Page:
More and more people across the country are practicing social distancing and minimizing the time they spend in public places in order to combat the spread of the novel coronavirus, and comic book stores across the country are taking a massive financial hit due to the lack of people coming in to buy things. This is a problem for the larger comics industry for a number of important reasons. Comic book stores have to fight to stay open even in the healthiest of economies, but in a situation like the one the world is currently dealing with, it’s incredibly easy for a store’s daily business to evaporate seemingly overnight. Storeowners have gotten creative and attempted to find ways to keep serving customers with special services like curbside delivery, but on the whole, that’s just not the sort of pivot that every single store is able to do, and it’s doubtful whether it’d be enough to keep them afloat in the long term. Even if consumers were to begin patronizing stores more right now, comics stores won’t actually have any new physical comics to sell because of the general stoppage.
People losing their businesses and individuals losing their jobs are crises in and of themselves, but in the case of comic book shops, it’s vital to recognize the larger ripple effect that this kind of economic instability has on the industry as a whole. With more shops unable to pay Diamond for comic orders, Diamond’s effectively shut down until further notice and not paying the publishers either. There are many facets to the problem that would be difficult if not impossible to address all at once, but one of the most obvious moves the publishers themselves could make right now would be to continue publishing digitally as planned and using the current moment to encourage more people to begin reading on their phones, tablets, and computers. But again, that doesn’t help comic shops.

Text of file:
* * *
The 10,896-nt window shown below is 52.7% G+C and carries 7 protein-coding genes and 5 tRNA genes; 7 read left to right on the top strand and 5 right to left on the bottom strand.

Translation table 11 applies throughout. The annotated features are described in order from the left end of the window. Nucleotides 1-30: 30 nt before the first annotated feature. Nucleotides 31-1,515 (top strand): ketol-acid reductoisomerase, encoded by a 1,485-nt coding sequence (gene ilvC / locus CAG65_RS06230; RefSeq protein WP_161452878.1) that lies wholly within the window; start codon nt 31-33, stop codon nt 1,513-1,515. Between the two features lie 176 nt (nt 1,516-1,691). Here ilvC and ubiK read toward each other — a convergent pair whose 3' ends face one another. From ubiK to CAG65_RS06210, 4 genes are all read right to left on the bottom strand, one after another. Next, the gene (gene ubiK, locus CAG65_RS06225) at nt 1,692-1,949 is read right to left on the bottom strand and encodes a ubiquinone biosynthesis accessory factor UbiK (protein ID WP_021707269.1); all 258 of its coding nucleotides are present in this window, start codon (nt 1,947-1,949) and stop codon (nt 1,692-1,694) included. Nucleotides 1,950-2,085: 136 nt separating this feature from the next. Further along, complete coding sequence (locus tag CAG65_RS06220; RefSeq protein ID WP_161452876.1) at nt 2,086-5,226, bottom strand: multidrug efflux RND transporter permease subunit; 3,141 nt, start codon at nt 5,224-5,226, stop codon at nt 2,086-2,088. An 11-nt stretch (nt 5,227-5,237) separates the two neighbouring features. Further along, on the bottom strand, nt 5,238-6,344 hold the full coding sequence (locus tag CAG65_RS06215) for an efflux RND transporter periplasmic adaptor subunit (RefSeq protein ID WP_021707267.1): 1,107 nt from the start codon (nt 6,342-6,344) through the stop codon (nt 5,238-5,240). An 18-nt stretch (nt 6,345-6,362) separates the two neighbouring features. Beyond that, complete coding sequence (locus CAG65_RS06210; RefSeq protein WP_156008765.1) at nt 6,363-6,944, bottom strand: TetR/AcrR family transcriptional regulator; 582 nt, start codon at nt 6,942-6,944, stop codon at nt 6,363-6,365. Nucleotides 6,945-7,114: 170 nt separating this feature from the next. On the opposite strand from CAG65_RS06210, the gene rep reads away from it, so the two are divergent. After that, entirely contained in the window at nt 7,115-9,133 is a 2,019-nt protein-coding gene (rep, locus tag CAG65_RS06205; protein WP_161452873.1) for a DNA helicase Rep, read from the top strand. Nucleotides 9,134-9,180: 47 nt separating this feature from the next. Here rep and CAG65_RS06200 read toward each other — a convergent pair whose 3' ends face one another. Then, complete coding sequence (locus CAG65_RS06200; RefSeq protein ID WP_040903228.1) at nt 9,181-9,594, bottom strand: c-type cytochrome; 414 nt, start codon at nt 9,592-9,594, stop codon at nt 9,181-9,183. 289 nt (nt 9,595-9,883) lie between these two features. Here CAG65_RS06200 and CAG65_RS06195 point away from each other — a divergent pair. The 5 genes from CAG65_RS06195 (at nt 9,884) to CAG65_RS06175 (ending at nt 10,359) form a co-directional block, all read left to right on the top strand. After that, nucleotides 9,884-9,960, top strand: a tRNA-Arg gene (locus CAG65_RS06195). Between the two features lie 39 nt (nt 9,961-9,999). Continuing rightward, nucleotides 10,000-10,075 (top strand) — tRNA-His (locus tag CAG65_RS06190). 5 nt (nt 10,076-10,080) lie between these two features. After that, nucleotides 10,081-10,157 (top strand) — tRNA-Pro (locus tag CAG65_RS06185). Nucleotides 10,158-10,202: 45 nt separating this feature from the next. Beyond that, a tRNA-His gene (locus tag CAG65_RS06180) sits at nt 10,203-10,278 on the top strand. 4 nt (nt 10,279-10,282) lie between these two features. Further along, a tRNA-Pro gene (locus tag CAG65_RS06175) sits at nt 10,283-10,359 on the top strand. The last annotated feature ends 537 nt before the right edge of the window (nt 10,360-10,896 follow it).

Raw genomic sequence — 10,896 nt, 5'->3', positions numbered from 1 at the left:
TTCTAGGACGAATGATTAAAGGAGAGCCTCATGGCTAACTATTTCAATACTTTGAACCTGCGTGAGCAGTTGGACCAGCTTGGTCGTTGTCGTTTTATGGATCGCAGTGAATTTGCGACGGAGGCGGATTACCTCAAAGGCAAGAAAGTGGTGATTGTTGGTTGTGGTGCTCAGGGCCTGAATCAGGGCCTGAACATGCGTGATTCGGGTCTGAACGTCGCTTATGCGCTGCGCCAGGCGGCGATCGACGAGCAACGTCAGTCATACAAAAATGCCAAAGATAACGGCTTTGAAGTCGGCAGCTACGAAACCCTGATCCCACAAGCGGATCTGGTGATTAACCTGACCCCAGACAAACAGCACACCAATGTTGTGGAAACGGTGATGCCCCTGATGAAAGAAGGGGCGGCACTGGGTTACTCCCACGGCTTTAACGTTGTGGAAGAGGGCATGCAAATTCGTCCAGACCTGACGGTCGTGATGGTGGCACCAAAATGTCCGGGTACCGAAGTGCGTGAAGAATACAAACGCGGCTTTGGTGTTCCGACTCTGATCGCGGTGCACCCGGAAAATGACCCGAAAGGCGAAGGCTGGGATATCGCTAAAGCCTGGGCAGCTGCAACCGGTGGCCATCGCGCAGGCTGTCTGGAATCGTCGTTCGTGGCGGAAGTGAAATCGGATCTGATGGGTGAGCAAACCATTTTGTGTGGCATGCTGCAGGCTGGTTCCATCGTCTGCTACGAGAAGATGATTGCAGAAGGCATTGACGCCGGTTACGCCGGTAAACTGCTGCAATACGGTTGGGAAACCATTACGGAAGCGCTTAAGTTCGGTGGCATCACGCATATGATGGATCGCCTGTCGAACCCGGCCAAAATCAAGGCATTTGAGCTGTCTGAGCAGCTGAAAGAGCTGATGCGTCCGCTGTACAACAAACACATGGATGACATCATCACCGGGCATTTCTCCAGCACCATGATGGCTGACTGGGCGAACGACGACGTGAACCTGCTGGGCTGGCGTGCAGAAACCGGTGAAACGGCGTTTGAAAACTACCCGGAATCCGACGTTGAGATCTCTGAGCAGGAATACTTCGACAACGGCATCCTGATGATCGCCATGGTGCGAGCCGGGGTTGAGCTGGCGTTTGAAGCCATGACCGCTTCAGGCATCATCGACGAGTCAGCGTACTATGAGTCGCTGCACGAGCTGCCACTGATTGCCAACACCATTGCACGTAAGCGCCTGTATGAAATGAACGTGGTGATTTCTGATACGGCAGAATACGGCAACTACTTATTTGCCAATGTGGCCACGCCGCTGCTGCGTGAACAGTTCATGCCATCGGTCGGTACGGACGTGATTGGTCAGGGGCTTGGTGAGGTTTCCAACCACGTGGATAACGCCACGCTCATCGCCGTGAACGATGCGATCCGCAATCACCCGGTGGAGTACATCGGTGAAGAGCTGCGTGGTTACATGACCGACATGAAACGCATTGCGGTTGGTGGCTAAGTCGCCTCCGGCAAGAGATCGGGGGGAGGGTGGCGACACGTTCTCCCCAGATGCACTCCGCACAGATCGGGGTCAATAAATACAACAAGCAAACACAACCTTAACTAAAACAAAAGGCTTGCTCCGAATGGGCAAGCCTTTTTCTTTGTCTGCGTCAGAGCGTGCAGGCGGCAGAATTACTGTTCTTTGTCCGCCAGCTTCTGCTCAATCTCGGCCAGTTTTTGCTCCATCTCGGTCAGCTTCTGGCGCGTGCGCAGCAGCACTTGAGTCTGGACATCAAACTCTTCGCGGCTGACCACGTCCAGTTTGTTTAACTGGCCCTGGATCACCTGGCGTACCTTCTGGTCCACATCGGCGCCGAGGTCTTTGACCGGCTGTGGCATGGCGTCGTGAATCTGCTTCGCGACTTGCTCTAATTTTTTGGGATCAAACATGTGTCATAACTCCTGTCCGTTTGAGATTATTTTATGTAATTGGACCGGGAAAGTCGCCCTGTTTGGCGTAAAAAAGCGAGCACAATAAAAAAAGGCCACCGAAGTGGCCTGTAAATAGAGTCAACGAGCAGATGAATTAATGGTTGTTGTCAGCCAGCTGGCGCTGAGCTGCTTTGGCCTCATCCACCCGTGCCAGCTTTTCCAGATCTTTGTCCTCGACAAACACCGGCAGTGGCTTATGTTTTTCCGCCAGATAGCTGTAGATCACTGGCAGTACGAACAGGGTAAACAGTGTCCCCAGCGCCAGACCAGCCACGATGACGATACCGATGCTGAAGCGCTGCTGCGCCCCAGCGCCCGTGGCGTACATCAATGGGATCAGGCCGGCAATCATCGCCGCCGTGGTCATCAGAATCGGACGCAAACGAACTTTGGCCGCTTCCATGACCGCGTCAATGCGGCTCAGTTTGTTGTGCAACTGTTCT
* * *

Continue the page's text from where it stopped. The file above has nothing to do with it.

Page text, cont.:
According to a CBR report, this appears to be the route DC will be taking in the immediate future. In a private Facebook group for retailers DC works with, director of marketing services Adam Phillips apparently explained that, from the company’s perspective, people who typically read physical comics and people who read digital comics are two distinct audiences. Given the circumstances, though, DC’s pushing ahead with the release of certain titles digitally that were meant to be released physically.
Because Diamond essentially has a monopoly within the periodical comics industry, in that it has the exclusive distribution deals with most of the major publishing houses, there’s no real way for people to get their hands on new physical comics right now that aren’t indies being sold directly by their creators. This is why what DC’s doing makes a degree of sense—because while Diamond may control the distribution channels, it doesn’t actually own the IP to the comics it sells, meaning publishers are free to sell them digitally should they choose to do so.
Many people are stuck in their homes and want to read comics; being able to download them with the press of a button is incredibly convenient. At the same time, though, a widespread shift toward a predominantly digital model would put traditional comic shops in an incredibly difficult position—so much of their livelihoods depend on the old system functioning as it always has. It’s difficult to know precisely what sort of structural innovation within the comics space could adequately address the economic crisis that the covid-19 outbreak has caused, but as the pandemic rages on, these are exactly the sort of impacts that more and more industries are going to have to brace themselves for.